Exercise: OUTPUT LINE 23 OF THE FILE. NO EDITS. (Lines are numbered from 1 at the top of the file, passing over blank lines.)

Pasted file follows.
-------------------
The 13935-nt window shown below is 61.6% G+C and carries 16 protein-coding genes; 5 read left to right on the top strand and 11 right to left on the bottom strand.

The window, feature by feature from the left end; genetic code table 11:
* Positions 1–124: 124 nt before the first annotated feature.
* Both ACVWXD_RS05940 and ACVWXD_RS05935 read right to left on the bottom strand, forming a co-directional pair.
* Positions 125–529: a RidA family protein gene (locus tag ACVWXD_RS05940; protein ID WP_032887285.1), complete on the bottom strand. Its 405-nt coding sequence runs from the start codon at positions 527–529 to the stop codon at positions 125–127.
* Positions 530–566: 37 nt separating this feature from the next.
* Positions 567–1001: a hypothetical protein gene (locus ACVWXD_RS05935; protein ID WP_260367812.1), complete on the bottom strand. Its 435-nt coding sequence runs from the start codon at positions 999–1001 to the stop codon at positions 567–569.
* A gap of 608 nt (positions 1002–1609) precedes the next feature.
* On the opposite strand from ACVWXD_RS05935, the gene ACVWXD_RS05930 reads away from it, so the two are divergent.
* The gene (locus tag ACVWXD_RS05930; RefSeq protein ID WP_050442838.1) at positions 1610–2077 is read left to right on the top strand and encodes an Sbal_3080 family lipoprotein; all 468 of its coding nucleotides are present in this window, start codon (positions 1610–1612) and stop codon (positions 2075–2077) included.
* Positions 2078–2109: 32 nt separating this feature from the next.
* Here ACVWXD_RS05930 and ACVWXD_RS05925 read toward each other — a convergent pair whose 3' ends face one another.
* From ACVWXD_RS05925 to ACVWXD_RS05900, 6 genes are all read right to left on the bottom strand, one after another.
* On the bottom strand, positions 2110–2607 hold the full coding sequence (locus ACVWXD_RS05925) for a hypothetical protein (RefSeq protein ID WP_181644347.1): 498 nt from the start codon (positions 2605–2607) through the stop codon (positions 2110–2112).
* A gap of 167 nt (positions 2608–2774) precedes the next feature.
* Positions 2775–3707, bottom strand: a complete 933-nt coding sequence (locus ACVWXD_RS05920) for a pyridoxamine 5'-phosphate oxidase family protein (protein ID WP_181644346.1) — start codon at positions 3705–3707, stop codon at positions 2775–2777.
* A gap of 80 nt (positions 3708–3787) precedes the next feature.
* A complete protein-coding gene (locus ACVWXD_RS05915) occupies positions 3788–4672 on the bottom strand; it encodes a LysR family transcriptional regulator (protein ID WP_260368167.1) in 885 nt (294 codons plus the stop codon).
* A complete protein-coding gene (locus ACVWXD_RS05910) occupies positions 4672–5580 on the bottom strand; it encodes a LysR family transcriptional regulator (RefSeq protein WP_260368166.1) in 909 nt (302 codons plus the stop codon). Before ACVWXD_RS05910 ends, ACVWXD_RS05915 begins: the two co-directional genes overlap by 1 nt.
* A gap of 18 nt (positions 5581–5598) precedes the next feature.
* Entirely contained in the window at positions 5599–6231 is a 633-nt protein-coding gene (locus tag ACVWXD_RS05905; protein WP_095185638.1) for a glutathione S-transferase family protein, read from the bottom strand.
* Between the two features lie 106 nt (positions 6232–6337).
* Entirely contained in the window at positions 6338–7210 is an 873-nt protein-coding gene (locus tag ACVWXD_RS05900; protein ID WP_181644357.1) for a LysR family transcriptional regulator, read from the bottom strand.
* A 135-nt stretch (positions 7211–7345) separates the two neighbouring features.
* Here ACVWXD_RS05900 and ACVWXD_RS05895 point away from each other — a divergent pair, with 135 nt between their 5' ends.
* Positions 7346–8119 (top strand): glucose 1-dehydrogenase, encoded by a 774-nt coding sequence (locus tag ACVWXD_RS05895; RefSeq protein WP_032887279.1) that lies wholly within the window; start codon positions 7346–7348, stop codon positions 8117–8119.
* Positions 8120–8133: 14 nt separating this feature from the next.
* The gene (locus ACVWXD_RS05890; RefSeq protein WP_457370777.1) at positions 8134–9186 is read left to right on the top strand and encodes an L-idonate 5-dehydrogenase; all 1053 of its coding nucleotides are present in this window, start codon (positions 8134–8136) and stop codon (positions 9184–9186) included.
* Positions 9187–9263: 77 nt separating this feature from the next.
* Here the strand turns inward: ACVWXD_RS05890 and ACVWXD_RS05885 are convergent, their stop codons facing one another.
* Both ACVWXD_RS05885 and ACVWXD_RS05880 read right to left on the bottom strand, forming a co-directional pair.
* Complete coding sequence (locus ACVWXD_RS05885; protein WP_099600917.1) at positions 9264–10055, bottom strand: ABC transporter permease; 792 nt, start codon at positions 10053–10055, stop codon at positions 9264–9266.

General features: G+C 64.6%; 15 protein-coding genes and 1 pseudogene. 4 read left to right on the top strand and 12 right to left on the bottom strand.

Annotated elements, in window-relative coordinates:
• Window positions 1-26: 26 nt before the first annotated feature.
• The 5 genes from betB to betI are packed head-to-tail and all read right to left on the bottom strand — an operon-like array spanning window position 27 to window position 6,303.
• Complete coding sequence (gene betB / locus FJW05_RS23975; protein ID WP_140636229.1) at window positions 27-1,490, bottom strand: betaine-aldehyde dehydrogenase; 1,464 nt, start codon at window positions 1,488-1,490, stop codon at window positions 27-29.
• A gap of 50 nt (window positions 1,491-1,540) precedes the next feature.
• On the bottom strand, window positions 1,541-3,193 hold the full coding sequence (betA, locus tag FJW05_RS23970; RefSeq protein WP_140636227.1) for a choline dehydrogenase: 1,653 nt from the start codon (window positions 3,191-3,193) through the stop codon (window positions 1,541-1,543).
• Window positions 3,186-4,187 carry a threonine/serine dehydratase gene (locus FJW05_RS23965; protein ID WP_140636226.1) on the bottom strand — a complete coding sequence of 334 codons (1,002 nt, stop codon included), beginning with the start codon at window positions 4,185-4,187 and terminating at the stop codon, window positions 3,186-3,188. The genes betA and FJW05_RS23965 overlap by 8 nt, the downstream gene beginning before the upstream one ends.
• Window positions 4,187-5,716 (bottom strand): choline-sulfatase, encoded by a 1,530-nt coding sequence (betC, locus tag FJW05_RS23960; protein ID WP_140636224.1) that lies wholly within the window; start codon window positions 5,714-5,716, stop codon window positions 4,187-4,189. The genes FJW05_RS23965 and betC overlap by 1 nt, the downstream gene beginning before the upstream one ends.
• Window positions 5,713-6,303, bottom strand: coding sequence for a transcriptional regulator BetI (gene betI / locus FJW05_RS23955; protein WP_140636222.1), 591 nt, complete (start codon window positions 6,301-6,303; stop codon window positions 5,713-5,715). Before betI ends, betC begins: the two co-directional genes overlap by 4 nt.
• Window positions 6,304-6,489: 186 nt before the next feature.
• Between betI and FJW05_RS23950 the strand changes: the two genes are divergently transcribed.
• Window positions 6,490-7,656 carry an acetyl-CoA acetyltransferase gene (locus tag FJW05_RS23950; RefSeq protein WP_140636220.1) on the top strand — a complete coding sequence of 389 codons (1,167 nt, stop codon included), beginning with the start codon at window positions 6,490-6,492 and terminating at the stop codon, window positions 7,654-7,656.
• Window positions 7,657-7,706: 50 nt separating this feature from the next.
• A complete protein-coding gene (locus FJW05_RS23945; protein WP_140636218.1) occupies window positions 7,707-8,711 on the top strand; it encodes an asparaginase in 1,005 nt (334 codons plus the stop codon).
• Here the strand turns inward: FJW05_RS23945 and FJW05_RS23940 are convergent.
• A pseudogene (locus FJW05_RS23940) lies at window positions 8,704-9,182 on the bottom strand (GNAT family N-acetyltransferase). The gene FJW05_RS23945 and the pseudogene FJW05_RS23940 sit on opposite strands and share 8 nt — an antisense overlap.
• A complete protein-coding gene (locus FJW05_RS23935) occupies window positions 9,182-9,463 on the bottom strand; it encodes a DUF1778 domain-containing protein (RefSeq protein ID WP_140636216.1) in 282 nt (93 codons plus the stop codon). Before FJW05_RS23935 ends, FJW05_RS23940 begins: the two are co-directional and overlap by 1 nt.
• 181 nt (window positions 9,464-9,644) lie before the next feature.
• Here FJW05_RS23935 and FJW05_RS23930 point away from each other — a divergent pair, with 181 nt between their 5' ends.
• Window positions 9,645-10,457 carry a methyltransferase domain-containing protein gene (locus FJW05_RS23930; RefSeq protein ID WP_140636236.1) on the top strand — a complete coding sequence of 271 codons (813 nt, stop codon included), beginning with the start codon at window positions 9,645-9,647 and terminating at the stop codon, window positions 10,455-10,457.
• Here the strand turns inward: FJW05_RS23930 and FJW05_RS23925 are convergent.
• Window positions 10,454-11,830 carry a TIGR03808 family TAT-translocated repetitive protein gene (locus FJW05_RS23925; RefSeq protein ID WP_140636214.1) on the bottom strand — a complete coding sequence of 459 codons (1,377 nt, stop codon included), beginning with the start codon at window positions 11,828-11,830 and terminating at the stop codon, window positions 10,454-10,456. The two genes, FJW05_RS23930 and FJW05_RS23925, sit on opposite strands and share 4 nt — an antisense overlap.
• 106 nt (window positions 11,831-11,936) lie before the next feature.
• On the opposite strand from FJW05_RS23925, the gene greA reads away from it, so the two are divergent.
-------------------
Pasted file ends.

* Entirely contained in the window at positions 6338–7210 is an 873-nt protein-coding gene (locus tag ACVWXD_RS05900; protein ID WP_181644357.1) for a LysR family transcriptional regulator, read from the bottom strand.